Tim Franks of Mosser Construction clears the work area for the atrium to be constructed that will connect three buildings at the Wood County Courthouse in Bowling Green.
Wadsworth / Blade Enlarge
BOWLING GREEN - Just when you thought it was safe to take a stroll around the Wood County Courthouse, the backhoes and dump trucks are back.
Work got under way this month on a $2.2 million atrium that county commissioners promise will be the last construction project for a while.
The stone exteriors of the courthouse and the old county jail were restored, and the tile roofs were replaced during a two-year project that was completed just recently.
“I've been up here since 1995, and I think I've had a hard hat in my office ever since,” Commissioner James Carter said.
In the last four years, the county has spent more than $7 million on building improvements at the downtown courthouse, the old county jail, and the five-story county office building - improvements they hope will boost the structures' longevity.
With the atrium project, they also intend to improve security at the complex.
The heated and air-conditioned enclosure will be built with a combination of glass, concrete, and stone that matches the 1890s courthouse. It will be topped off with Spanish tile, and glass skylights will provide views of the surrounding buildings.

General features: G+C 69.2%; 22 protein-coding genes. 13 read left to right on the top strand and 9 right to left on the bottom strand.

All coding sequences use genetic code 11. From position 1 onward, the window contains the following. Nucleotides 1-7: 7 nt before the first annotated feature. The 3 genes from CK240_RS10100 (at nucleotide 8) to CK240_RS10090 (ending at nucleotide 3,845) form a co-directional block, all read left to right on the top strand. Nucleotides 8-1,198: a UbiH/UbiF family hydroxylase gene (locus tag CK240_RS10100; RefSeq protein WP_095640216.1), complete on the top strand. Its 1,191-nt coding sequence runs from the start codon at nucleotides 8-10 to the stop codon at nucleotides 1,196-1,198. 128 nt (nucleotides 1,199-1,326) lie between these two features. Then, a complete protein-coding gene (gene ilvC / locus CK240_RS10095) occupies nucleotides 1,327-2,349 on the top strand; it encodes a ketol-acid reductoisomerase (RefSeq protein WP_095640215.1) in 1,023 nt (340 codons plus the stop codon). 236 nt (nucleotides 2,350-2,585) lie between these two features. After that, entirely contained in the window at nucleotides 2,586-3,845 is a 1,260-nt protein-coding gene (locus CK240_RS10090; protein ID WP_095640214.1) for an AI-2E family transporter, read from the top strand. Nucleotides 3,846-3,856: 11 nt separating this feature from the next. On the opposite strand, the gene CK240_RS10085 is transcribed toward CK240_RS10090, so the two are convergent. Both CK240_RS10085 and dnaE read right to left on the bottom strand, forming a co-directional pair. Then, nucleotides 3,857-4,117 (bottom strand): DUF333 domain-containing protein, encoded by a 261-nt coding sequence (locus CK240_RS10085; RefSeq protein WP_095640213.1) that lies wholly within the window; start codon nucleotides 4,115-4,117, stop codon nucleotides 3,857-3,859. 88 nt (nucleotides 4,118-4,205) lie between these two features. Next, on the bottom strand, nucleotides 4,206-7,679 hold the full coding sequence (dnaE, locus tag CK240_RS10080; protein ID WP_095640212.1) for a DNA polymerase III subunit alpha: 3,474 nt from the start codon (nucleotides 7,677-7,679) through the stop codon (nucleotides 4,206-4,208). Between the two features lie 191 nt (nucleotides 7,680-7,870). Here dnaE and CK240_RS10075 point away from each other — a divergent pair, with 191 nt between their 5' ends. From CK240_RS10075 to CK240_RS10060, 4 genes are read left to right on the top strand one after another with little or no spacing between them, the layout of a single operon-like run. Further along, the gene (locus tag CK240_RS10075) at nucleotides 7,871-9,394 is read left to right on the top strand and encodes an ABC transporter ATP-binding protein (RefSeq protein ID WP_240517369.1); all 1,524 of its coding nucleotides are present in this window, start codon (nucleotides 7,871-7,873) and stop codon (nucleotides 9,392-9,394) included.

Though commissioners had planned to allow visitors and employees to enter the complex from one south-side main entrance, where they would pass through a security checkpoint, the commissioners changed their minds. Elected officials and the public had complained that the plan was excessive.
“As it's being built now, we won't change any entrances,” County Administrator Andrew Kalmar said. “However, at any point in the future, say for a particular trial, if we need to go down to a single entrance into the complex, we'll be able to do it.”
An artist has submitted a rendering of what the atrium will look like when completed.
Mr. Carter said the atrium was designed to meet various security needs.
“In a moment's notice, you could actually close all the doors except for the main entrance and run everyone through a metal detector or whatever the courts want, and if, later on, the conditions warrant it, those doors can be permanently closed,” Mr. Carter said.
“We just felt we had to give future commissioners options and keep the public from being in an uproar about access to the courthouse.”
Common Pleas Judge Alan Mayberry said he thinks the current plan does just that.
“I think it's a good compromise and at least if at some point they decide they need to ratchet up security it would be easy enough to do,” Judge Mayberry said.
Mosser Construction of Toledo is working on the project, which is expected to be completed in December.
No streets will be closed, but visitors should watch for the yellow caution tape and the fenced-off areas in the plaza.
For Judge Mayberry, whose staff is on the fourth floor of the county office building, the atrium will be a welcome Christmas present.
“It will be nice for the staff too that has to run to the clerk's office all winter long,” he said. “That will be a side benefit - they won't have to bundle up in coats and snow shoes to go file papers.”
Artist renderings of the atrium may be viewed on the county's Web site.
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